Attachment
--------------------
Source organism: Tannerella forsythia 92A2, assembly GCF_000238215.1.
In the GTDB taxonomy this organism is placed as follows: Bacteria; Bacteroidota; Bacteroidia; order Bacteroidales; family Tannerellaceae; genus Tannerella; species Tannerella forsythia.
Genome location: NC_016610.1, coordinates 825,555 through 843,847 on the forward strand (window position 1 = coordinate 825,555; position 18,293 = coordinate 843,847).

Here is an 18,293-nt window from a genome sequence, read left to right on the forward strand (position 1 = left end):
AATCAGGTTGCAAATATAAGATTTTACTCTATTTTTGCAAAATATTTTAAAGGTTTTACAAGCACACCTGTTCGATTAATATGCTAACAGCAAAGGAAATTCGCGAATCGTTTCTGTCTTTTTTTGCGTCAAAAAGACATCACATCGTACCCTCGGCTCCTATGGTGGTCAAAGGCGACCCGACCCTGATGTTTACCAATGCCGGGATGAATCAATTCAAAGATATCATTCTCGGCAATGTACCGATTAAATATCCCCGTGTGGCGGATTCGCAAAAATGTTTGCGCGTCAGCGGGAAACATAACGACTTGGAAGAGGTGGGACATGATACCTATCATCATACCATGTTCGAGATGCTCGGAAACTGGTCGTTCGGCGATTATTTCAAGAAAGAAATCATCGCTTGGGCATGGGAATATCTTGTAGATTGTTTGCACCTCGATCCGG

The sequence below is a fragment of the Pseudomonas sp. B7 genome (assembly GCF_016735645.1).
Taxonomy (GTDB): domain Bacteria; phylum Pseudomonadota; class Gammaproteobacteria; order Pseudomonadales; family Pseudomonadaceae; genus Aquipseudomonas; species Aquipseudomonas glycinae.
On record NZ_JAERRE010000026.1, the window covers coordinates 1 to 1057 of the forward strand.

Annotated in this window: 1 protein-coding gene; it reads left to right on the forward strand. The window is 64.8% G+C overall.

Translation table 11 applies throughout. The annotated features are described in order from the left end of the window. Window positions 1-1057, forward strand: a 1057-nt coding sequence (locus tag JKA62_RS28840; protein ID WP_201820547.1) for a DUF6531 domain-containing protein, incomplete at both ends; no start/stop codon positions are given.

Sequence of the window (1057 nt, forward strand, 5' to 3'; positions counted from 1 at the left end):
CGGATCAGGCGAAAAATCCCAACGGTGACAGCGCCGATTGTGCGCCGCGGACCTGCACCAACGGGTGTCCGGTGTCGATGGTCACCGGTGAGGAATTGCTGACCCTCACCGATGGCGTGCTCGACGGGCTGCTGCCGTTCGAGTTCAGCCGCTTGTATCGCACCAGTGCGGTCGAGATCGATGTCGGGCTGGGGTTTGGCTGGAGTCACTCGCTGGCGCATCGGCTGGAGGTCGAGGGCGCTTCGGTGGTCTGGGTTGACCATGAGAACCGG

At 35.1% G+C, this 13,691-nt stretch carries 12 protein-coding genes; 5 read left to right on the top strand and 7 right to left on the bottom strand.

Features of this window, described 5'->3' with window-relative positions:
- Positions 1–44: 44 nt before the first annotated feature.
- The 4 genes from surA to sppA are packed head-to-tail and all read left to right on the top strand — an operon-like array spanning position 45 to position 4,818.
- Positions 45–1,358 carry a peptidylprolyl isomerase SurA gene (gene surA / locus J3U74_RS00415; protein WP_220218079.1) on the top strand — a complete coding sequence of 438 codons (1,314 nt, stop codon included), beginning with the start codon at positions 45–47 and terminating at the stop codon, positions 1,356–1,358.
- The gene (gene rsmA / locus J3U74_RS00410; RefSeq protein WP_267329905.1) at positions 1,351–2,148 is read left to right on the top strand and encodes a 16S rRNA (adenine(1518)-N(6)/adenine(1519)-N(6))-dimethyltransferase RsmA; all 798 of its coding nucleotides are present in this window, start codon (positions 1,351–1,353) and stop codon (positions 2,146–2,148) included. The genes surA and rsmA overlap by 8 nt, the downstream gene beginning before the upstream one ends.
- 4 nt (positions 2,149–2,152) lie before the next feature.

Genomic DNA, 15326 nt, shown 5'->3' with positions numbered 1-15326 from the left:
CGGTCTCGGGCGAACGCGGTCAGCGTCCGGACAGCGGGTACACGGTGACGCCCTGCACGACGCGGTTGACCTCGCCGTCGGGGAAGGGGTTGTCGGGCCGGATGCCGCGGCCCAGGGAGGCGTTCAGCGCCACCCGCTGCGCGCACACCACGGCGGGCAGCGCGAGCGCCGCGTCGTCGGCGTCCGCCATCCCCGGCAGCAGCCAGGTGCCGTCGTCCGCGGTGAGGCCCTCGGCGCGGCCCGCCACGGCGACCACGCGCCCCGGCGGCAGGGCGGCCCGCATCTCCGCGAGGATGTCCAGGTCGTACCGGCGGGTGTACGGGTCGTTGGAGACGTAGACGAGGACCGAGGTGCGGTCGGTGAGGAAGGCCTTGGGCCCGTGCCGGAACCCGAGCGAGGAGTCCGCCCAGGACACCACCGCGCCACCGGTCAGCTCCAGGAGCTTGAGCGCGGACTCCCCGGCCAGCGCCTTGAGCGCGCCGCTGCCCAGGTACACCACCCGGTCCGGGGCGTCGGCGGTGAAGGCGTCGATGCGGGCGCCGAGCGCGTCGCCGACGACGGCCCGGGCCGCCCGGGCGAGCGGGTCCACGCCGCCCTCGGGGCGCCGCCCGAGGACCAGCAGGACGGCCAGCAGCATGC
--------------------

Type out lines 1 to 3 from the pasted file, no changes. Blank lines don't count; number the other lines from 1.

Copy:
Source organism: Tannerella forsythia 92A2, assembly GCF_000238215.1.
In the GTDB taxonomy this organism is placed as follows: Bacteria; Bacteroidota; Bacteroidia; order Bacteroidales; family Tannerellaceae; genus Tannerella; species Tannerella forsythia.
Genome location: NC_016610.1, coordinates 825,555 through 843,847 on the forward strand (window position 1 = coordinate 825,555; position 18,293 = coordinate 843,847).